To the extent that political scientists evaluate Facebook’s impact on the American political system, the verdict is that it doesn’t matter much, particularly when compared with other factors like the condition of the economy or number of combat casualties (see Andrew Lindner’s fantastic TSP essay on the subject). And this assessment might be true if we gauge impact via a direct, measurable effect on electoral outcomes. But what if Facebook impacts politics in a much broader way? Here, I look at how Facebook’s nearly ubiquitous use might change not just the outcome of the political game, but the playing field itself.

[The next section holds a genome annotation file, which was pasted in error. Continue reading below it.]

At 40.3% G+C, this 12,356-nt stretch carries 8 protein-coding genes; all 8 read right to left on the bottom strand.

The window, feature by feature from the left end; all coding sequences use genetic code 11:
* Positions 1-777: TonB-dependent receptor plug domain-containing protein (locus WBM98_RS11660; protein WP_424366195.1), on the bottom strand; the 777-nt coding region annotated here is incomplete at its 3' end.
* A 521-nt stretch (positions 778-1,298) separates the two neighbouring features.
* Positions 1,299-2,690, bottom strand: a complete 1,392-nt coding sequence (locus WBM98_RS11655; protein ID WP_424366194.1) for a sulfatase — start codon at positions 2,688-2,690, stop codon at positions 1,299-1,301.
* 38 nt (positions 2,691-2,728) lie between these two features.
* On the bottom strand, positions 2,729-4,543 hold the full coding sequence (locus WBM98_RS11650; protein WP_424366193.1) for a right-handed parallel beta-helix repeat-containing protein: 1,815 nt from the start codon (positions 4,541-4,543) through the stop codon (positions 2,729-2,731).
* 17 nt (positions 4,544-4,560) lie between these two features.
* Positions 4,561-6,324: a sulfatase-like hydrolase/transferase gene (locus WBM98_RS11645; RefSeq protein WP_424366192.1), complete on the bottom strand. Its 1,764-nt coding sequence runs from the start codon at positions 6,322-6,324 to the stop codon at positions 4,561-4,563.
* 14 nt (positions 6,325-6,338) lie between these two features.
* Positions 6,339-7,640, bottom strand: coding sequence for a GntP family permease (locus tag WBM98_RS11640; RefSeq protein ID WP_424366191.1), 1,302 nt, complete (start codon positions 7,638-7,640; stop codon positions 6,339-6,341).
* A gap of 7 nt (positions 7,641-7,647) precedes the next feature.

In October 2012, Facebook surpassed one billion accounts. In a 2010 blog post, its researchers reported they could predict the winning House candidate over 70% of the time, just by looking at the candidates’ “likes.” While Facebook has a vested interest in convincing the mass public that it has its “finger on the pulse” of mass culture, social scientists have a great deal of skepticism regarding its impact on the political process. As Gregory Ferenstein recently posted on TechCrunch, “if social media mattered in elections, Ron Paul would have a realistic shot at being the Republican nominee.” Indeed, one only has to compare the significant gap in Facebook page “likes” between President Obama (31,129,331 on Oct. 22, 2012) and Republican candidate Mitt Romney (10,330,215 on the same day) to their much closer positions in the polls to recognize that Facebook popularity contests aren’t directly translatable to electoral outcomes.